Focused Health is an extension of our Care Management program. This unique program partners with women and families living with rare diseases and hemoglobinopathies that have the potential to impact reproductive health, pregnancy outcomes, and family conditions. An estimated 7,000 - 10,000 rare diseases affect more than 30 million people in the United States.
Although there is growing awareness, there is still a lack of information and support to meet the needs of families living with hemoglobinopathies such as sickle cell anemia and thalassemia. This is increasingly the case when it comes to comprehensive maternal heath support, before, during, and after pregnancy.
The management of rare and orphan diseases presents specific challenges, including the need for complex and specialized care. These diseases may not be considered a priority in universal health coverage packages and may thus be left out of public procurement and reimbursement (World Health Organization).
The decision to have a child involves emotional, physical, psychological, financial and lifestyle considerations. You may experience a biological urge to have a child or feel influenced by societal norms or your religion. Every pregnancy comes with some degree of risk and deciding to have a child is a leap of faith for anyone. As a woman living with a rare disorder, you have the additional implications of considering how your condition may impact a pregnancy and the degree of risk of passing on your genetic disorder to your children. There is no right or wrong answer. To further complicate matters some women find themselves responsible for the care of both a child and an aging parent who may or may not have the same genetic disease (globalgenes.org).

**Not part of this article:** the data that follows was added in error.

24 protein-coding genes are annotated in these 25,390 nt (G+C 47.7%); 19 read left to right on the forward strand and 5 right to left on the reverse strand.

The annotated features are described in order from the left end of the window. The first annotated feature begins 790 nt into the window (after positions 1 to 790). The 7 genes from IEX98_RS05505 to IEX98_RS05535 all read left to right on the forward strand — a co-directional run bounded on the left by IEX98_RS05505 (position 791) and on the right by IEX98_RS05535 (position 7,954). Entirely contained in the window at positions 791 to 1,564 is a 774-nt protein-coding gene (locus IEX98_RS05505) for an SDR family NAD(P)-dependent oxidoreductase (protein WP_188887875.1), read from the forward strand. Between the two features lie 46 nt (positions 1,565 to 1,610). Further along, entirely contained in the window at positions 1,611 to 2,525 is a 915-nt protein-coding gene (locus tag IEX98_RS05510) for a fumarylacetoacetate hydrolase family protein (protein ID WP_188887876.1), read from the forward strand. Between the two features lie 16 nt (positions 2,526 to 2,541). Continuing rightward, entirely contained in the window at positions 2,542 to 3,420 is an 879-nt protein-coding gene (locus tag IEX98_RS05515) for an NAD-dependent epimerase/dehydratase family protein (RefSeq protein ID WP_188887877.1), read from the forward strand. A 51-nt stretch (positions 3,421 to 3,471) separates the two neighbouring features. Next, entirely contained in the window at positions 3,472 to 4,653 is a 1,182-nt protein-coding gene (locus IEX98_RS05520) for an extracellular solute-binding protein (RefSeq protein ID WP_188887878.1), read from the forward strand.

Johns Hopkins Medicine researchers have further documented an association between a substantially higher risk of maternal morbidity and mortality among those with the inherited blood disorder sickle cell disease, compared to those without it. Their analysis, completed using a large national administrative database with records for pregnant people with sickle cell disease, found the maternal mortality rate was 26 times greater than the national average. This figure has not improved since the last time this population was assessed.
As with our Care Management program, each client receives a personalized experience with resources and services that are specific to their health and well-being. A dedicated and certified care team will partner with you to help you manage your health and wellness throughout the various phases of your maternal health journey.